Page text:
Phyllis Brady Access to Humanities A
The Effects of The Feudal System on English Society in The Medieval Society
The idea of Feudalism was first introduced in 1066, after William the conqueror defeated the
Leader of the English, King Harold at the battle of Hastings.
The Feudal system was a simple structure comprising of the upper classes such as Kings, the Church
and landed classes and the lower classes such as the villeins and the peasants. The Feudal system
was restrictive one, as you were born into a class that was the only class that you would ever belong
to, the role and duties would follow you through all stages of life. A minority of individuals did
escape their fate but this was usually under a specific set of circumstance. Bravery for some brought
great wealth, for others it meant an early grave, as a consequence of this would have meant that all
the years of training would have been in vain. This brought the person shame and stigma. Regardless
of whether you were a Knight or a peasant you would have been affected socially, economically and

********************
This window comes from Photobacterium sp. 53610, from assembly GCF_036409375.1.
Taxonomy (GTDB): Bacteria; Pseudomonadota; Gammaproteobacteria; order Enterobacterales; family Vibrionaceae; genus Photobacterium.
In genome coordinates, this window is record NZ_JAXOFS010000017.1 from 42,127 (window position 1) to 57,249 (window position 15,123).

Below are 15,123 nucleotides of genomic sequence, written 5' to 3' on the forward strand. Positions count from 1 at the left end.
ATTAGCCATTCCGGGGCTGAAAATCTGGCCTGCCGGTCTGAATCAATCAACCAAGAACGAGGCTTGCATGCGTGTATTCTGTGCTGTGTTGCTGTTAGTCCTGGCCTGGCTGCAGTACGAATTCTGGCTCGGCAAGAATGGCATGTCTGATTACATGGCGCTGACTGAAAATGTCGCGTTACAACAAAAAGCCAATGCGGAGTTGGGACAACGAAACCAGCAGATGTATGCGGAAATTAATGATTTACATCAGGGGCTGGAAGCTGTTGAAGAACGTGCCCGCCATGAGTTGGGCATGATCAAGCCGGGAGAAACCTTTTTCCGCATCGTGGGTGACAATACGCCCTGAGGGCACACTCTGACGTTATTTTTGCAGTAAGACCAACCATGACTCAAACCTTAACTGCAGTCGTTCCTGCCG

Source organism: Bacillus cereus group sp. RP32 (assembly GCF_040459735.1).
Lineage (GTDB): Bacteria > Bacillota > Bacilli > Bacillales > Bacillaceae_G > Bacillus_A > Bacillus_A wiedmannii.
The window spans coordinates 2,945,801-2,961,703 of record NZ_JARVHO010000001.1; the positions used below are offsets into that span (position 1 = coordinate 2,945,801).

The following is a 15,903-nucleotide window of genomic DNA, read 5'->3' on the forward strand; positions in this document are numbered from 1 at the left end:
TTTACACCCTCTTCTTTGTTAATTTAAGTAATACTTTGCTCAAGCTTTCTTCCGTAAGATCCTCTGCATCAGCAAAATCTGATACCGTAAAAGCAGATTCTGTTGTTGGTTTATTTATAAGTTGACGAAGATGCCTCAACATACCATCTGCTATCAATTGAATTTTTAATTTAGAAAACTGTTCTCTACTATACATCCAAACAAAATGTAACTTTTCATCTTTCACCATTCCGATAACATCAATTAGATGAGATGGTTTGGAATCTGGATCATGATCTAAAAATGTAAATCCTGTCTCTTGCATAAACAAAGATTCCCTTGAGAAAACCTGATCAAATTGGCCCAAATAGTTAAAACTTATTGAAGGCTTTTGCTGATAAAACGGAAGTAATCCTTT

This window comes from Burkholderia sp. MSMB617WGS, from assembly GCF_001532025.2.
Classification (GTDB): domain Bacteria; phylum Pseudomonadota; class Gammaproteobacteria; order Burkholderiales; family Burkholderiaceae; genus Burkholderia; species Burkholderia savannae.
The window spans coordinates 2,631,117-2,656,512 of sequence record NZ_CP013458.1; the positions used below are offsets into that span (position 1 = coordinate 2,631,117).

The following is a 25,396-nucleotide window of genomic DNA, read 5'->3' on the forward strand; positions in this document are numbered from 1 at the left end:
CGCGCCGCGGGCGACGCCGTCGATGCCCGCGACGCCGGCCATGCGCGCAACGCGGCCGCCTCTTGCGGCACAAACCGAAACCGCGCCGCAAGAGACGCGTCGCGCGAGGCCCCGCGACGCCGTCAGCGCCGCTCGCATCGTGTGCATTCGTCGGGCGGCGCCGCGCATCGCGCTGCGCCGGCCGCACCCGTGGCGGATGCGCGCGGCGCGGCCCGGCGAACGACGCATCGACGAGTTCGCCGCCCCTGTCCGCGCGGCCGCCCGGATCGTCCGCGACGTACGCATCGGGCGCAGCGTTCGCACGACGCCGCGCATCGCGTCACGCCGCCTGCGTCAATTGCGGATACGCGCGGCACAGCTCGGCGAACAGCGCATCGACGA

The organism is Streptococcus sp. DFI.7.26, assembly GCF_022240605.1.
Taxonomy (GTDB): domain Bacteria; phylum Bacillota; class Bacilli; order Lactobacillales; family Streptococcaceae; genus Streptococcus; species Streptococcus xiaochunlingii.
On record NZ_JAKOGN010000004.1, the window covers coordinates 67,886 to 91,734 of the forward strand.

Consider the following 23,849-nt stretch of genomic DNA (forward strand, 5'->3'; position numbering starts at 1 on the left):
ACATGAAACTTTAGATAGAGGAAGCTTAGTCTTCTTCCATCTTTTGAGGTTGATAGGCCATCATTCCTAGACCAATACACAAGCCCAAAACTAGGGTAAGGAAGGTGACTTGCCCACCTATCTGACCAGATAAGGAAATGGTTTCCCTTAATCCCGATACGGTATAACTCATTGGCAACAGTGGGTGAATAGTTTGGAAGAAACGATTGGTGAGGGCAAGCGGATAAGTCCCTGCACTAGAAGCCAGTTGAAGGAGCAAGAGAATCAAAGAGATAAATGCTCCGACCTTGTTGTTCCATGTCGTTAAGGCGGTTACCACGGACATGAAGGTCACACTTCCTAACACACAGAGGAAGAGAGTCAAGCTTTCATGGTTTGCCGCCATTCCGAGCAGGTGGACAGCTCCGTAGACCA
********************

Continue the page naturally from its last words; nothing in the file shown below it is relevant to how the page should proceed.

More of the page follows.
financially. Medieval life was one of constant peril, for all but few individuals, commonly these few
belonged to the church.
The power and influence of the church, would have gone unquestioned by any group and individual.
The church was made of two sections, the secular church and the regular church. The regular would
have been made of Monks and Nuns and the secular would have been made up of Bishops and
Cardinals. The only person who would the churches authority would have been the King. This allowed
the church some opportunities to manipulate and exploit royalty for its own benefit. In order to
sustain its own power and influence the church would only have give advice that would keep the Kings
trust, for example the Bishop or Cardinal would advise that they had communication with God and
that God wanted clergy to continue to find favour with the King, this would mean that the church
would remain politically, socially and financially strong as the churches role would never be
questioned. It could also be argued that ...